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Cheers for the bitter brew

Stone Brewing makes aggressive beer -- good news for those tired of the yellow fizzy stuff.

June 25, 2003|James Ricci | Times Staff Writer

San Marcos, Calif.--IT'S a pugnacious little operation.

Stone Brewing Co., a San Diego County outfit that started up just a few years ago, ridicules its customers for their low-brow taste and prides itself on its powerfully bitter brews that would send Bud Light drinkers running for the hills.

The brew master is an ex-rock musician. The chief executive, a feisty business school grad. The star brew? Arrogant Bastard Ale.

You'd expect all this to make Stone the toast of beer geekdom. And it is. But lately, it's begun climbing out of the beer underground, out of the class of the cult and into the mainstream., with 13,000 members one of the largest consumer-based beer rating sites on the Internet, will anoint Stone America's best brewery when it releases its "Best Of" list in July.'s current list of the world's 50 highest-ranked beers includes five Stone products, and a sixth is on the verge of inclusion.

Another site,, which claims 7,200 members, ranks Stone as the best brewery in North America, and the third best in the world behind two Belgian producers. It is the third straight time that Stone has been so honored in's semi-annual compilations. (Another San Diego County brewer, AleSmith Brewing Co., ranked sixth-highest in the world and third-highest in North America.)

Brace yourself

Stone, whose beers carry dark, forbidding labels that depict fierce gargoyles, has spread to 17 states and can be found in the coolers at Pavilions and Whole Foods Market stores. Selling for $3 to $5 per 22-ounce bottle, the brewery's ales, porters and stouts are characterized by tongue-stinging bitterness, massive loads of malt fruitiness and brain-rattling alcohol levels.

"If you like the yellow fizzy stuff, it's definitely not for you," says Joe Tucker, executive director of

Stone Chief Executive Greg Koch says that he and the brewery's co-founder, Steve Wagner, "set out a set of standards for ourselves and we've stuck to them rigidly."

"We brew, not beer that people want, but beer that people deserve," Koch added.

Stone Brewing scorns the notion of light, easy-drinking beers. On releasing its least heavy beer, Levitation Ale (alcohol level 4.4%), in September, Koch sought to assure devotees that the new brew was not a "more drinkable" beer devised by "marketing weasels." In a statement, he pointed out that "we never really cared too much for what the average consumer thinks they want. After all, what ... do they know? ....This isn't some silly light beer. For beginners, we think light beer is for pansies."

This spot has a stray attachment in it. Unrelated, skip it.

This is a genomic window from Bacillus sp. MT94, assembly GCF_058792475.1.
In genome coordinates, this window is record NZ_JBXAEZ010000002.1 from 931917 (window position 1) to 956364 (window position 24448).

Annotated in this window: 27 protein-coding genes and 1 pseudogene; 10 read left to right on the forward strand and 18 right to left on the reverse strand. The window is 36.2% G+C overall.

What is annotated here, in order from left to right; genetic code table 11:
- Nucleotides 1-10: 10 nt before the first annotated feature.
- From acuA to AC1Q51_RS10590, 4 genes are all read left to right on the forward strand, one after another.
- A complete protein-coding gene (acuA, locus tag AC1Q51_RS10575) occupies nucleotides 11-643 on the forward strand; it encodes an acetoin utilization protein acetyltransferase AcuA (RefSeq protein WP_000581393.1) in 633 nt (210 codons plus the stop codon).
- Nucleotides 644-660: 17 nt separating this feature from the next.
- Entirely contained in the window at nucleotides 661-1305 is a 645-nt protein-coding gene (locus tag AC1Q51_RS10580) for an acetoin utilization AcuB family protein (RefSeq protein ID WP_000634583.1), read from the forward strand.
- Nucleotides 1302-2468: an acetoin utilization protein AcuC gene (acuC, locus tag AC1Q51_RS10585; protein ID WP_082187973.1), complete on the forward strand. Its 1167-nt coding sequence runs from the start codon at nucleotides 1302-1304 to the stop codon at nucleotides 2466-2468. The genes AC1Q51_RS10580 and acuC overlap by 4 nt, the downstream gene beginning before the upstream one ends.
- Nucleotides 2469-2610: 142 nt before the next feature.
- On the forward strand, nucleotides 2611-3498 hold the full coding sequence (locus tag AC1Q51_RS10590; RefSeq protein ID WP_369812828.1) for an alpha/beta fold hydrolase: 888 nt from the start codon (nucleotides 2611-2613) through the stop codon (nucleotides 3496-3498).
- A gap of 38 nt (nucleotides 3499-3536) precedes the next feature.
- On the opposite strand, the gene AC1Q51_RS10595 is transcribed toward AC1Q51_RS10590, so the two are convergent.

The brewery's official hubris reaches its apogee in Arrogant Bastard Ale, whose slogan is, "You're not worthy." The back of the label, which, like most Stone products, is found mostly in big bottles or on draft at serious beer bars, reads thus:

"This is an aggressive beer. You probably won't like it. It is quite doubtful that you have the taste or sophistication to be able to appreciate an ale of this quality and depth. We would suggest that you stick to safer and more familiar territory -- maybe something with a multi-million dollar ad campaign aimed at convincing you it's made in a little brewery, or one that implies that their tasteless fizzy yellow beer will give you more sex appeal. Perhaps you think multi-million dollar ad campaigns make a beer taste better. Perhaps you're mouthing your words as you read this."

Among its six year-around beers and five special releases are brews named Double Bastard Ale (a more intense version of Arrogant Bastard, with an alcohol quotient of 10%) and Ruination IPA (an India Pale Ale that might be the single most bitter beer on Earth; it is named for the effect it is likely to have on a drinker's palate).

Beer geeks eat up Stone's stagy hubris. It reflects their own contempt for the bland, mass-produced beers that most Americans drink. Noted beer author Stephen Beaumont cautions that such aficionados "tend to be overly impressed by big beers, and Stone makes a great many very big beers. Still, for the most part, they do so with skill and as much finesse as these massive brews allow."

From rock to hops

Stone's in-your-face, take-no-prisoners style no doubt has roots in the 39-year-old Koch's background in rock music. Before settling on a business degree from USC, he attended the Guitar Institute of Technology, and is a devotee of the harder strains of rock, which reverberate in all corners of the brewery.

A tall, fair-haired man, both affable and intense, Koch abandoned songwriting when he realized that he was better suited to business than to music. In his mid-20s, he started Downtown Rehearsal, a company that has converted two large warehouses near Los Angeles' artists' district into 267 rehearsal rooms for bands.

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